Rodenticide poisons are still used to a large extent for rodent control, but rats and mice are not the only animals killed. Sometimes stone martens, polecats, foxes, owls, or even cats and dogs are exposed to secondary poisoning through eating poisoned rodents and die due to the amount of rodenticide accumulated in their bodies. Nature is brutal, but how brutal does it really have to be? How can we control rodents without harming or killing other animals in the process? 


Rodenticides kill stone martens 

The regulatory restrictions on the use of anticoagulant rodenticides (ARs) were tightened in Denmark, in 2011 and again in 2016. Permanent baiting using rodenticides for preventive control was banned. Today, a PCO must confirm or be able to prove, that there is an active problem before rodenticides can be used, and then they may only be used for a limited length of time. Nonetheless, many non-target species are still harmed by rodenticide every year despite these precautionary measures. 

A 2017 study proved that even though rodenticide regulations have tightened over recent years, there are still many cases where rodenticides kill non-target wildlife. Especially stone martens can be in danger of becoming extinct, currently, they are listed as a vulnerable and endangered species and are now on the so-called ‘Red list’, which benchmarks the biological diversity in Denmark. The purpose of the red list is to assess which species are endangered and may become extinct in the short or long term.  

Rodenticide poisoning is not the only reason as to why they are now endangered, but it does contribute to it. The body size of a stone marten is rather small and therefore they cannot eat many poisoned rats, the poison accumulates in the stone marten’s liver and eventually kills them.  


Resistance to rodenticide 

How do rodenticide poisons work? Anticoagulant rodenticides are blood-thinning; they disrupt the normal coagulation process of the blood. Once a rodent has eaten rodenticide, it typically takes 4-6 days before it results in death. Some people think that this is too long a process and an inhuman way of killing rodents, and believe it is against the Animal Welfare Act. However, rodenticides are still in use is that they are a highly effective tool in controlling rodent infestations and there are currently few effective alternatives.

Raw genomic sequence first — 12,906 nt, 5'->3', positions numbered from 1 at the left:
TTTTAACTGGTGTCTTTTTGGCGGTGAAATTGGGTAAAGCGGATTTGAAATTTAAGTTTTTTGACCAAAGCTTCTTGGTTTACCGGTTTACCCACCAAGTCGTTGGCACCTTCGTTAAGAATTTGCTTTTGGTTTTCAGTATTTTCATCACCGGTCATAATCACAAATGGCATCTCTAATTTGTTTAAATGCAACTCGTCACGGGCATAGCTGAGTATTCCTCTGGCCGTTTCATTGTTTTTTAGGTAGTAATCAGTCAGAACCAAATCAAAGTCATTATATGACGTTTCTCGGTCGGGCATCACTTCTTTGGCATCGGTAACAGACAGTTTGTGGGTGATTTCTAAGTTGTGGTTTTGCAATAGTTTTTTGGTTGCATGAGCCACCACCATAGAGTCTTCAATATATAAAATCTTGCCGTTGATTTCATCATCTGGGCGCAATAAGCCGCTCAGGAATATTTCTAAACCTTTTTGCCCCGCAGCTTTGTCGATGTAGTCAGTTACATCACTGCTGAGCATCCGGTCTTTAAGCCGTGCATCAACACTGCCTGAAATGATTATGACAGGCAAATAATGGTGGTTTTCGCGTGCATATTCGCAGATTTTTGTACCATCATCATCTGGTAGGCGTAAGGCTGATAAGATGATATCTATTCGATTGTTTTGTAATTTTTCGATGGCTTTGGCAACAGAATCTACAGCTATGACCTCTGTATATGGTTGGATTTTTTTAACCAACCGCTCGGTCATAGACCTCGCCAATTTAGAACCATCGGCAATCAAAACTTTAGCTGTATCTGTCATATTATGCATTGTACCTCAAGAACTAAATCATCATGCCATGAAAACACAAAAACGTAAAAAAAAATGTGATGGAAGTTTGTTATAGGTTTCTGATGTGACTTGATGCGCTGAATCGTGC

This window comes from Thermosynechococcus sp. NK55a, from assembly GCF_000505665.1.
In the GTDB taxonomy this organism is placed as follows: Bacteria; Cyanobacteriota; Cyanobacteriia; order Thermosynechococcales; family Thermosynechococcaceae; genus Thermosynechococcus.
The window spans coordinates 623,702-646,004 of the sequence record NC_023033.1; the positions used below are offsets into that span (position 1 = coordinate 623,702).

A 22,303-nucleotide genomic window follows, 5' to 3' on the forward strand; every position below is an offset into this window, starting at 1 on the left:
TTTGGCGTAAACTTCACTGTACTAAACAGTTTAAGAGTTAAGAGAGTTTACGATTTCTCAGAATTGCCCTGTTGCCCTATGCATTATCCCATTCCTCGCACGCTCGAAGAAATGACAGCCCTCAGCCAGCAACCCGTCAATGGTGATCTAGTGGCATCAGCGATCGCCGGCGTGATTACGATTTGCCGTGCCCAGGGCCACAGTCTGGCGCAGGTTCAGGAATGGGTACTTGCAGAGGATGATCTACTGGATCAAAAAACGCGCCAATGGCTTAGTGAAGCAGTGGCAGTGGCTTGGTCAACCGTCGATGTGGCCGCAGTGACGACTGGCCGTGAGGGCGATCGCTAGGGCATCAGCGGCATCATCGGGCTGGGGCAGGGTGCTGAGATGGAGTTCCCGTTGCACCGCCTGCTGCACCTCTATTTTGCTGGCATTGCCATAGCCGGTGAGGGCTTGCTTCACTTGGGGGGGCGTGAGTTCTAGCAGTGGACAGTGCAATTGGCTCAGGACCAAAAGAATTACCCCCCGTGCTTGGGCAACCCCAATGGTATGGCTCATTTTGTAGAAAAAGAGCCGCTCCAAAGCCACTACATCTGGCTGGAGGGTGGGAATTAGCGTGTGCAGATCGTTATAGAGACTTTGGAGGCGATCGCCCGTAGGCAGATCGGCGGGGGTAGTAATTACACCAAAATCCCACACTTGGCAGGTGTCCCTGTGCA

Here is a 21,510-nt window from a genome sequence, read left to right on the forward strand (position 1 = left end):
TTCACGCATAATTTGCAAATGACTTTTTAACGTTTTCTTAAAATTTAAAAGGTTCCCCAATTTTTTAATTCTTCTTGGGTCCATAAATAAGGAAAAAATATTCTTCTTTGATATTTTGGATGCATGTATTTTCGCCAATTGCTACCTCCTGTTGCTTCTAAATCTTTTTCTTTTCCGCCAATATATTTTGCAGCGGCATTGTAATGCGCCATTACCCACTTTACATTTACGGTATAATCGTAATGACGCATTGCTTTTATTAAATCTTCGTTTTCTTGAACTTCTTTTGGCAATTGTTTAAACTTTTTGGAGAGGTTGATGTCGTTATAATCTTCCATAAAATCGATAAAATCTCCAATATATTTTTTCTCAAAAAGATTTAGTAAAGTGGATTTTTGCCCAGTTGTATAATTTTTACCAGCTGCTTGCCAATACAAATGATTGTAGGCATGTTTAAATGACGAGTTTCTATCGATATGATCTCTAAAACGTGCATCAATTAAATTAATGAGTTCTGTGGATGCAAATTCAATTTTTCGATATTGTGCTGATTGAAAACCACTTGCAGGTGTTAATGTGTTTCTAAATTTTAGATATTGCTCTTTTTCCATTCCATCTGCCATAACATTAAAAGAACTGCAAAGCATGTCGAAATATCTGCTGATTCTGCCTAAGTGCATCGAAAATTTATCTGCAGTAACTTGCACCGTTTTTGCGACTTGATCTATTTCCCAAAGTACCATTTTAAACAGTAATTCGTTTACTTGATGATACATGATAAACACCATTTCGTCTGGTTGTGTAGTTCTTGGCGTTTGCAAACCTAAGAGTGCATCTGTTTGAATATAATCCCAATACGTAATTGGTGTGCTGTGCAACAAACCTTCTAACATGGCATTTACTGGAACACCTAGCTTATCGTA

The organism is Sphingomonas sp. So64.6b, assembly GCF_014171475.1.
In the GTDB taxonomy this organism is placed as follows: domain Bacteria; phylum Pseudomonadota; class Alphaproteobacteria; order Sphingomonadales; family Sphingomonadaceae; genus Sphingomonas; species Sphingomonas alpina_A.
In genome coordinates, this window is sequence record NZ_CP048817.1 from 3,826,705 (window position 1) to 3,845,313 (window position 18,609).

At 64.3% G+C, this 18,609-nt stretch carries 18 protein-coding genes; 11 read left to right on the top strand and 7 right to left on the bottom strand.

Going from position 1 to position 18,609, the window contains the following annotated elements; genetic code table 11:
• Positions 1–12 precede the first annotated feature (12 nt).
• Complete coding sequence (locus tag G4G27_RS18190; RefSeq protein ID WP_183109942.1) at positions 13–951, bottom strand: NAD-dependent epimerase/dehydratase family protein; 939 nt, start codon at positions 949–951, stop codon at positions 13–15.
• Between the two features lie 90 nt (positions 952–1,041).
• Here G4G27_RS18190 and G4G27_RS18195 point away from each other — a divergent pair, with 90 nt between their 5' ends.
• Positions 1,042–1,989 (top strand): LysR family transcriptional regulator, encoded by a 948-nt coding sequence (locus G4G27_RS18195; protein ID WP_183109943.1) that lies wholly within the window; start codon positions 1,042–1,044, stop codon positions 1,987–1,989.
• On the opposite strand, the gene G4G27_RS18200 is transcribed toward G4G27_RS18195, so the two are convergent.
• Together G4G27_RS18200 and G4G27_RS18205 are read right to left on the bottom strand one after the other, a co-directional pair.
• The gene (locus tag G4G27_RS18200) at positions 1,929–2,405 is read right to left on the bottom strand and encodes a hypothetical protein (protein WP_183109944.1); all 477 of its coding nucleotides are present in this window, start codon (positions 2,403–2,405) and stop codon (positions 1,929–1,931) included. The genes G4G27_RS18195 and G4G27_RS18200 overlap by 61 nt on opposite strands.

Rodent populations can develop resistance to AGR’s to a greater or lesser degree and this trait may be inherited. Rodenticides have developed over the years and are now classified into two groups, older, first-generation, and newer, second-generation rodenticides, FGAR’s and SGAR’s. As resistance to the first generation of rodenticides grew in some areas, stronger second-generation anticoagulants were developed. 

Therefore, there are now many different types of anticoagulants available (ARs). In areas of high resistance among rats, the SGARs are frequently used, but in areas where there is less or no resistance, PCOs often still use FGAR’s effectively. 


Digital traps can replace rodenticide

Utilizing digital traps for rat control is an eco-friendly method of combating rats and in many cases can replace rodenticides completely. Many municipalities and businesses are now demanding eco-friendly rodent control. As a result, many pest control operators (PCOs) choose digital traps. Good news for the environment, stone martens and polecats, as it will decrease their risk of eating poisoned rodents and suffering a drawn-out death.  

Rodenticides will likely be used for many years to come. Nevertheless, the use of digital traps is growing, helping reduce the dependency on poisons, and they are becoming an integrated part of the digital future within pest control.